Don’t put it off anymore. Go this summer. It seems that with each passing year, another drive-in movie theatre in the Northwest closes for good (the most recent victim is the beloved Valley 6 Drive-In in Auburn, Washington). And with movie studios planning to end the distribution of films in old-fashioned 35-millimeter format in 2015, it’s anyone’s guess how much longer new movies will be playing at drive-ins that haven’t upgraded to digital.
Here are some spots to drive in to your summer movie.
Wheel-In Motor Movie – Port Townsend, WA
Family-run since 1953, the Wheel-In Motor Movie is Washington’s smallest drive-in (room for 150 cars) and full of old-fashioned nostalgia. Park in its grassy field framed by lovely conifer trees. They play mostly first-run movies and lots of blockbusters.
Rodeo Drive-In – Port Orchard, WA
Also family-owned, the Rodeo is Washington’s second-largest drive-in cinema with three screens that play double features. There’s room for nearly 1000 cars. The snack bar has an extensive menu of classics, from nachos to corn dogs.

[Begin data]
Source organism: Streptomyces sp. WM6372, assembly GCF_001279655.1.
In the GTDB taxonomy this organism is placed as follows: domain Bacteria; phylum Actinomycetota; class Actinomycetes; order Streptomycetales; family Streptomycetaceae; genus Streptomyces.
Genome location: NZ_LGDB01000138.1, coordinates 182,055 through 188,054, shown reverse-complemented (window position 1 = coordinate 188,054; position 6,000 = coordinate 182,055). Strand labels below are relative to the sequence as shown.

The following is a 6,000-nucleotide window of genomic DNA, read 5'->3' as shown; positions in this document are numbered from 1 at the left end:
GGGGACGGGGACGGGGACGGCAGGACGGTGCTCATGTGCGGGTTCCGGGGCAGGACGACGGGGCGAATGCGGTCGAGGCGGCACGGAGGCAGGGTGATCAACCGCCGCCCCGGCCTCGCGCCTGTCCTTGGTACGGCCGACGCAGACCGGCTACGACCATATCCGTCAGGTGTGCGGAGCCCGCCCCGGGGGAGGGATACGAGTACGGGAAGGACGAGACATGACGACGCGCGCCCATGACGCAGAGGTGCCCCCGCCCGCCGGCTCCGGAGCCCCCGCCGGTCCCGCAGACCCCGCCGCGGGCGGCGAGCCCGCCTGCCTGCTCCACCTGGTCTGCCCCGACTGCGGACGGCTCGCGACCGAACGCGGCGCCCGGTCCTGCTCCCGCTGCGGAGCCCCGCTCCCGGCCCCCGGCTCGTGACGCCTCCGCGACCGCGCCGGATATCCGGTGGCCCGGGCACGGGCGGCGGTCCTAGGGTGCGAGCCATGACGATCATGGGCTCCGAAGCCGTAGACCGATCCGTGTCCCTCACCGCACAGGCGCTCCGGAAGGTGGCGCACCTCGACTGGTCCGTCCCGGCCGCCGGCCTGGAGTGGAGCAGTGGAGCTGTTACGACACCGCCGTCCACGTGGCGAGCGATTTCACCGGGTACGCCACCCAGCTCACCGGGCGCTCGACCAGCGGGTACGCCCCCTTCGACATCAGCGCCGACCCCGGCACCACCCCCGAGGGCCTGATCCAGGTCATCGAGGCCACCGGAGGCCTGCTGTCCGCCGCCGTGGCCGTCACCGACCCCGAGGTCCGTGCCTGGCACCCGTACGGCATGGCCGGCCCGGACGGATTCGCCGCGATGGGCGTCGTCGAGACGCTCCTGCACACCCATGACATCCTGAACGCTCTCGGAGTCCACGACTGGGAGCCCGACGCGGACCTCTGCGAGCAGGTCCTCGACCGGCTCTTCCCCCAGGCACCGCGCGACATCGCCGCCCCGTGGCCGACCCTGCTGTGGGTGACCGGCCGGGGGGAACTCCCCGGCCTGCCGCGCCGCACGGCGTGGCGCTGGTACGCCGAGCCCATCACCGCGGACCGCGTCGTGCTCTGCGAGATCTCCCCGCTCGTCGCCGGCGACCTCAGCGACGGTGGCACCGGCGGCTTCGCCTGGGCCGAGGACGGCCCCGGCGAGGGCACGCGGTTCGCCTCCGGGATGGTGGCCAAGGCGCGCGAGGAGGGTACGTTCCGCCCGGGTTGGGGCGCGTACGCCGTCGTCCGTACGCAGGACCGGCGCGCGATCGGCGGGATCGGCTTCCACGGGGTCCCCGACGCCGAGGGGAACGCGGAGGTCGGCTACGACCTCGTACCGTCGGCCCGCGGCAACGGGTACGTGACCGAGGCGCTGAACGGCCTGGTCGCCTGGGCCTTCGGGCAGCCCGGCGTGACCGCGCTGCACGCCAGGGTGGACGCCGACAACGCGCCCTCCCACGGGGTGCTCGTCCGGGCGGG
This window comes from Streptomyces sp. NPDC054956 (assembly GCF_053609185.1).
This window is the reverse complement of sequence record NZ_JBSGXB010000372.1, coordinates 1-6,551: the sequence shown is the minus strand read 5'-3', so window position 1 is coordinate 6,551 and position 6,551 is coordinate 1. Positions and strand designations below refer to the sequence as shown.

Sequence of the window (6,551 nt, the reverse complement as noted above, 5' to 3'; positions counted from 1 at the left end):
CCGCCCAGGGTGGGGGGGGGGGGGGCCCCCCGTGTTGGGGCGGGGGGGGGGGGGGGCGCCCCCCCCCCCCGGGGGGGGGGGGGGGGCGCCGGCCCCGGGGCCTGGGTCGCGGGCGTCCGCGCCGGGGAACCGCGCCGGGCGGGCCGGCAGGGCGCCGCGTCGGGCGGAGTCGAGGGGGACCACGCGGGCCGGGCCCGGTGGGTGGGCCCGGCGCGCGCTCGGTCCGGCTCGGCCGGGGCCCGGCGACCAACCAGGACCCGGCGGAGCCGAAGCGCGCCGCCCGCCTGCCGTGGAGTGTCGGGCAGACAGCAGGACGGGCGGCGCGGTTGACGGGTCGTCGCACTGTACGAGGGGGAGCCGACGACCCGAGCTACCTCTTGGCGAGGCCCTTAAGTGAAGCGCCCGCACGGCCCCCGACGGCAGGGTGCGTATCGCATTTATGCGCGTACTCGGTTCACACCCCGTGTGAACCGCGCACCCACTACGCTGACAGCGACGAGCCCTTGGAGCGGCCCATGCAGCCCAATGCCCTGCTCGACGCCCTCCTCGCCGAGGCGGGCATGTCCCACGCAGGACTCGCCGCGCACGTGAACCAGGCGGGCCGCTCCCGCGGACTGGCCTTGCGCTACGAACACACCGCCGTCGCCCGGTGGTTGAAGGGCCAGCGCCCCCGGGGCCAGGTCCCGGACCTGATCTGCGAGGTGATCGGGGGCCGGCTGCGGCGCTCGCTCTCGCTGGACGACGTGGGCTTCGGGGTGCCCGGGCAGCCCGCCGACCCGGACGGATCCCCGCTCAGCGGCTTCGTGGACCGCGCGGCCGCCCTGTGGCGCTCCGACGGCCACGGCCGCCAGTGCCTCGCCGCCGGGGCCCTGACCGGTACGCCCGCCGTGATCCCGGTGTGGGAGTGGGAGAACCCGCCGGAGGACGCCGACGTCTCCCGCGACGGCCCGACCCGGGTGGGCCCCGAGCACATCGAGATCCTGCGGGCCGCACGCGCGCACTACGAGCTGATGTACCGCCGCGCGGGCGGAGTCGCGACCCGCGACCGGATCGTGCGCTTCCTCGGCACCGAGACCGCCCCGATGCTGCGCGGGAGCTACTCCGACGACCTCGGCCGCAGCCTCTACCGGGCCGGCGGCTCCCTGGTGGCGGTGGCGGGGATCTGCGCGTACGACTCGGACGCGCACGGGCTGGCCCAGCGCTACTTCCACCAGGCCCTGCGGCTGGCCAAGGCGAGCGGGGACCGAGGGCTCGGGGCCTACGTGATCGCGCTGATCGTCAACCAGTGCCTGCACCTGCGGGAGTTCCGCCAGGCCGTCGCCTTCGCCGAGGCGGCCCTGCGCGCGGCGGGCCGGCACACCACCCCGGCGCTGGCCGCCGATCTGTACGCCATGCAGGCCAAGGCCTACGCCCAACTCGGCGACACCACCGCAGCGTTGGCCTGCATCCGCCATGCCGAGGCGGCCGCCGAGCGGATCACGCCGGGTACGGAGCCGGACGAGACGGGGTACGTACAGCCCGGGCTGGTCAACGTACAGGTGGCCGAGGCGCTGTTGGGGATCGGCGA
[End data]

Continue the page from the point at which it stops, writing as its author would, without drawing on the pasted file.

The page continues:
99W Drive-In – Newberg, OR
Another old-fashioned drive-in full of nostalgia, the 99W is just a solo screen open weekends with room for about 300 cars. They opened in the summer of 1953 with double features and haven’t stopped since. Enjoy intermission when they play vintage reels.
Twilight Drive-In – Langley, BC
Twilight was built in 2005 by a local movie buff, Jay Daulat, who started his career in cinema as a drive-in projectionist back in 1969. It’s family-owned and the only remaining drive-in theatre in the lower mainland. Community support (10,000 fans on Facebook!) ensures it will have an audience for many years to come.
Want even more? Find more local drive-in movie theatres here.
Also, check out Carl Weese’s ongoing project to photograph America’s abandoned drive-ins.